Future of Canadian Air Quality and Related Health Benefits from Climate Change Mitigation
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Air pollution has been recognized as the world’s largest environmental health risk. Climate change is expected to exacerbate air pollution. Mitigating the “climate penalty” of climate change on air quality yields air quality-related “co-benefits” by protecting human health. This study quantifies Canada’s air quality-related co-benefits from reducing greenhouse gases under different policy scenarios. It achieves this by adapting the MIT-IGSM-CAM-Chem-BenMAP framework for use in Canada. This integrated framework was used to analyze the all-cause premature mortality and economic impacts due to changes in fine particulate matter (PM2.5) and ground-level ozone pollution in Canada under climate change and climate policy at mid- and end-of-century in comparison to the beginning of century. Modelled air quality concentrations were validated with Canada’s National Air Pollution Surveillance program station data, resulting in acceptable relative errors of 66% and 47% for ground-level ozone and PM2.5, respectively. Without climate policy, ozone concentrations in Canada will generally decrease, with the exception of the Greater Toronto Area, while the PM2.5 concentrations will increase over the century. The impact of the increase in PM2.5 greatly outweighs the impact of the decrease in ozone, leading to an overall increase in excess annual premature mortality between 1,300 (95% confidence interval: 880, 1,700) and 3,000 (1,500, 4,500) for mid-century, and between 2,800 (1,900, 3,700) and 6,500 (3,300, 9,700) in 2100, under the reference scenario. This corresponds to economic damages between 16 (1.5, 44) billion and 21 (2.0, 5.8) billion dollars (2021 CAD) for mid-century, and between 45 (4.3, 120) billion and 90 (8.5, 250) billion dollars for end-of-century. Climate policies consistent with the Paris Agreement are expected to increase mean ozone concentrations slightly while greatly decreasing mean PM2.5 concentrations in key urban areas including Toronto, Montreal, Calgary, and Vancouver. This leads to a net decrease in annual premature mortality between 590 (370, 810) and 1,500 (690, 2,200) for mid-century, and between 1,800 (1,200, 2,300) and 4,800 (2,200, 7,000) for end-of-century, using the American Cancer Society Study and the Harvard Six Cities Study as the PM2.5 health impact function, respectively. Using the American Cancer Society Study as the PM2.5 health impact function, this yields annual air quality co-benefits between 8.3 (0.78, 22) billion and 11 (1.0, 29) billion dollars for 2050, and between 32 (3.0, 87) billion and 66 (6.2, 180) billion dollars by 2100. The yields increase using the Harvard Six Cities Study as the PM2.5 health impact function, ranging between 21 (1.8, 59) billion and 28 (2.5, 80) billion dollars for 2050, and between 79 (7.0, 220) billion and 160 (14, 460) billion dollars by 2100. This represents a near doubling of the current annual air quality burden in Canada, estimated at $50 billion. These co-benefits do not represent the main goal of climate policy, and but they still serve to slightly offset compliance costs. When compared to the cost of implementing the policies, the benefits have the potential to offset between 1% and 6% of annual GDP loss. This is lower than the potential for 5% to 17% cost offset in the case of the United States, as the policy cost for Canada is a higher fraction of its GDP due to its emission intensive economy.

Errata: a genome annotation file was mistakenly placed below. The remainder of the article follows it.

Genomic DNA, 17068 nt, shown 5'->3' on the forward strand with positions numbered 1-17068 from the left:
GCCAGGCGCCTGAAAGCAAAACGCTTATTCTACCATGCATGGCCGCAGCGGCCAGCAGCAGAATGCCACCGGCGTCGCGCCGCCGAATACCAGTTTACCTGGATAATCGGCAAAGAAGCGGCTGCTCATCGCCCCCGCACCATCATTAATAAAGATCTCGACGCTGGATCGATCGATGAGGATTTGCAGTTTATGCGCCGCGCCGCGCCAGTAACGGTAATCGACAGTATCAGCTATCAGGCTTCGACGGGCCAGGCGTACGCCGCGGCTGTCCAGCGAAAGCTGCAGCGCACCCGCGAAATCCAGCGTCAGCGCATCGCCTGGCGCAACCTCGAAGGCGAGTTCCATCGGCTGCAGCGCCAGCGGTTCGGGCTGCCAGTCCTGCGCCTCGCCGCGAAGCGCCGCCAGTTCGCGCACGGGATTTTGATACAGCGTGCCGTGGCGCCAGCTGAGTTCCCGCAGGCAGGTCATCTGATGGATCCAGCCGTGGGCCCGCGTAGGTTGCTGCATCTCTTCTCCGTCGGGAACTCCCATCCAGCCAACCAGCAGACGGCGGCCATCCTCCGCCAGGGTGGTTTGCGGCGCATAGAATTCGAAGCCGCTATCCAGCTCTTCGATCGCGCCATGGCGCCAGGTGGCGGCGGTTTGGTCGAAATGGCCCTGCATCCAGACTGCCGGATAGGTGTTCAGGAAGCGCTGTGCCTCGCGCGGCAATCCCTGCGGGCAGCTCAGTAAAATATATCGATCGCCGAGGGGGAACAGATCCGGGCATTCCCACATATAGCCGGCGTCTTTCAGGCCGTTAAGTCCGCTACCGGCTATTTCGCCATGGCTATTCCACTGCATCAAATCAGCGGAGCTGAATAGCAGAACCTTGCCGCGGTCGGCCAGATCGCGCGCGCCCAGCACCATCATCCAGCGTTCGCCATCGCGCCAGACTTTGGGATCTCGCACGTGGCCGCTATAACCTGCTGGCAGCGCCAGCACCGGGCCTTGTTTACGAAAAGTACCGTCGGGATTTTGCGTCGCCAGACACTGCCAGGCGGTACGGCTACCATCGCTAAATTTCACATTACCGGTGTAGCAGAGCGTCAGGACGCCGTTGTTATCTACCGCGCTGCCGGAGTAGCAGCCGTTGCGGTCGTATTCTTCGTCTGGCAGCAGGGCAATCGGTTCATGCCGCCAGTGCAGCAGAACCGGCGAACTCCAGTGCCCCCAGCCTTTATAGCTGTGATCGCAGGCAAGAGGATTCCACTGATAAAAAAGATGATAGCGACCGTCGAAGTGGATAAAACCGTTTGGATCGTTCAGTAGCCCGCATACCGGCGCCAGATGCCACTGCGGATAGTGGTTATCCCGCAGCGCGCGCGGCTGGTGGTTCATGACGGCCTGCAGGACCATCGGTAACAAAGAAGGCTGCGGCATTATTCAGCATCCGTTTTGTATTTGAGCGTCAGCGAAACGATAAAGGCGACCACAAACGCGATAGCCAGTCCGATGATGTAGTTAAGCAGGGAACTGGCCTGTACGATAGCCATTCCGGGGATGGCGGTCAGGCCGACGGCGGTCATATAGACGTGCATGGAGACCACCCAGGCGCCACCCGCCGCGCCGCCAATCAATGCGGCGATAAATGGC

Cite this version of the work
Gene W. Shim (2021). Future of Canadian Air Quality and Related Health Benefits from Climate Change Mitigation. UWSpace. http://hdl.handle.net/10012/17011